Ordinarily I would jump to the recipes at this point, but I think I have a bit of housekeeping to do first. When I began this blog I told you that I’m not a food snob. And while I still consider this to be true I feel I should amend that declaration a tad. There is something that has zero room in my little food world. What you may ask? Well I’ll tell you… canned creamed corn. Yup, that slimy yellow mush we all remember from the 70’s. (I believe that must of been it’s heyday.) Anyway it’s still out there on the store shelves and it happens to be called for in both my chowder and cornbread recipes. I however refuse to support the canned cream corn industry and instead make my creamed corn from scratch. Stop rolling your eyes, it seriously takes all of 10 minutes to make and is so insanely delicious that I couldn’t get my family to stop eating it right out of the pan. If you insist on using the canned variety, so be it. But I promise you, the minimal effort required to make it yourself is well worth the yummy payoff.

Chicken-Corn Chowder with Aged Cheddar
This recipe can easily be halved, but my feeling is if you’re going to take the time to make soup you might as well make enough for leftovers.

2 tbsp. olive oil
2 onions, diced
2 red bell peppers, seeded and diced
1/4 tsp. salt
1 tsp. smoked paprika
1 1/2 tsp. ground cumin
2 cups homemade creamed corn (see recipe below)
1 1/4 cups heavy cream
3 3/4 cups low fat milk
2 cans of navy beans, rinsed and drained
4 cups shredded cooked chicken
2-3 cups shredded aged cheddar cheese, for topping

  1. Heat oil in a dutch oven over medium heat, add the onion and bell pepper and sauté until the onion is transparent and the peppers are fragrant, about 5-10 minutes.
  2. Add the creamed corn, smoked paprika, cumin, milk, heavy cream and beans. Bring to a boil. Then reduce heat, cover and simmer about 10 minutes, stirring occasionally.
  3. Add in chicken, season with additional salt and pepper to taste and allow to continue simmering until chicken is heated through.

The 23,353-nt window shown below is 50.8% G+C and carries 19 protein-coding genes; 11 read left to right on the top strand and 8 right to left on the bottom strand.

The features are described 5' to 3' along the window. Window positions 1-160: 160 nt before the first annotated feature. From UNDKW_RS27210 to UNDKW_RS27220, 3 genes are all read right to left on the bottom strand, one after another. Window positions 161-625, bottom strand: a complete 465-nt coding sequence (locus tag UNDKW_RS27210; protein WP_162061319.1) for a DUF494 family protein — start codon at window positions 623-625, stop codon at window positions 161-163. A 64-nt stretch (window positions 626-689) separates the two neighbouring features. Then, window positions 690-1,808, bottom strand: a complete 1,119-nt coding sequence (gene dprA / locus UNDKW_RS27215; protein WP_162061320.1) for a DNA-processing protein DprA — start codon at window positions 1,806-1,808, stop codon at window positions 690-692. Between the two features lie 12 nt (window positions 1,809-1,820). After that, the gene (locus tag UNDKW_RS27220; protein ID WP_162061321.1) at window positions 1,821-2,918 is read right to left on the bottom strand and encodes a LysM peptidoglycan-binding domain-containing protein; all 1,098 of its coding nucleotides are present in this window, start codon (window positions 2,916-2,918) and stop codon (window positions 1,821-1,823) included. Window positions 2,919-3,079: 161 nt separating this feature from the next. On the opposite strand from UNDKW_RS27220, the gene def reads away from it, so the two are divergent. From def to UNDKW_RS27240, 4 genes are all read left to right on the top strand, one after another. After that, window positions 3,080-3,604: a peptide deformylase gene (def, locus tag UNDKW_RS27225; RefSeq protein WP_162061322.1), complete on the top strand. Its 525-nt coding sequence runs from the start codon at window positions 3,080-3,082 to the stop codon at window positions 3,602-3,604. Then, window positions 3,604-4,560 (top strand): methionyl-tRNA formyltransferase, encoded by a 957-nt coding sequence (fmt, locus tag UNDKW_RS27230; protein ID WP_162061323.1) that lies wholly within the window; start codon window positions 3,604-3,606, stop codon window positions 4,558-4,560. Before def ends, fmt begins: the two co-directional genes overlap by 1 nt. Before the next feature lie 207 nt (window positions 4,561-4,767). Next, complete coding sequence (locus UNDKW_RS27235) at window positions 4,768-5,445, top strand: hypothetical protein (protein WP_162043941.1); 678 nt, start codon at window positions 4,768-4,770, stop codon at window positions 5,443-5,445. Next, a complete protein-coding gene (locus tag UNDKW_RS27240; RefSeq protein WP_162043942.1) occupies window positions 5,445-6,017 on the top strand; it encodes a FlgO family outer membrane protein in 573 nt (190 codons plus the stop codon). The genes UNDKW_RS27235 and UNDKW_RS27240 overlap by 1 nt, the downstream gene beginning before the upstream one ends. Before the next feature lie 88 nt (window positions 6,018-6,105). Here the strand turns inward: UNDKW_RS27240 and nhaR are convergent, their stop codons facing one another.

4. Ladle into bowls, top with aged cheddar and serve with a side of cornbread.

*adapted from

Homemade Creamed Corn
1 medium onion, diced
2 tbsp. butter
1/4 tsp. salt
1 1lb. bag of frozen corn, defrosted
1 sprig fresh rosemary
1 tbsp. sugar
2 tbsp. yellow cornmeal
1 cup heavy cream
1 1/2 cups low fat milk

  1. In a saucepan over medium heat, melt the butter and sauté the onion and salt until the onion is translucent.
  2. Add the corn and the rosemary sprig and cook for 3 minutes or until the rosemary begins to go limp. Remove the rosemary, sprinkle the corn with the sugar and cornmeal and stir to combine well. Cook for 1 minute then add the heavy cream and milk. Cook for another 5 minutes, until the corn has softened and the mixture has thickened.
  3. Use an immersion blender to puree a bit of the corn mixture to give it more of a canned consistency. (A food processor or blender would also work.)
  4. Give the corn a final stir. Season with salt and pepper to taste and serve or set aside for later use.

*adapted from Alton Brown

1 cup yellow cornmeal
1/2 cup brown rice or AP flour
2 tbsp. sugar
2 tsp. baking powder
1 tsp. salt
1 cup creamed corn (homemade or canned)
1/2 stick butter, melted
2 eggs, beaten

  1. Preheat oven to 400°F and grease an 8×8 square baking dish.
  2. In a large bowl stir together cornmeal, flour, sugar, baking powder and salt. In another bowl whisk together the eggs, melted butter and creamed corn.
  3. Add the wet ingredients to the dry and stir until just blended. Pour the batter into the prepared pan and smooth out into an even layer.
  4. Bake for 15 minutes or until the crust is golden brown and a toothpick in the center comes out clean.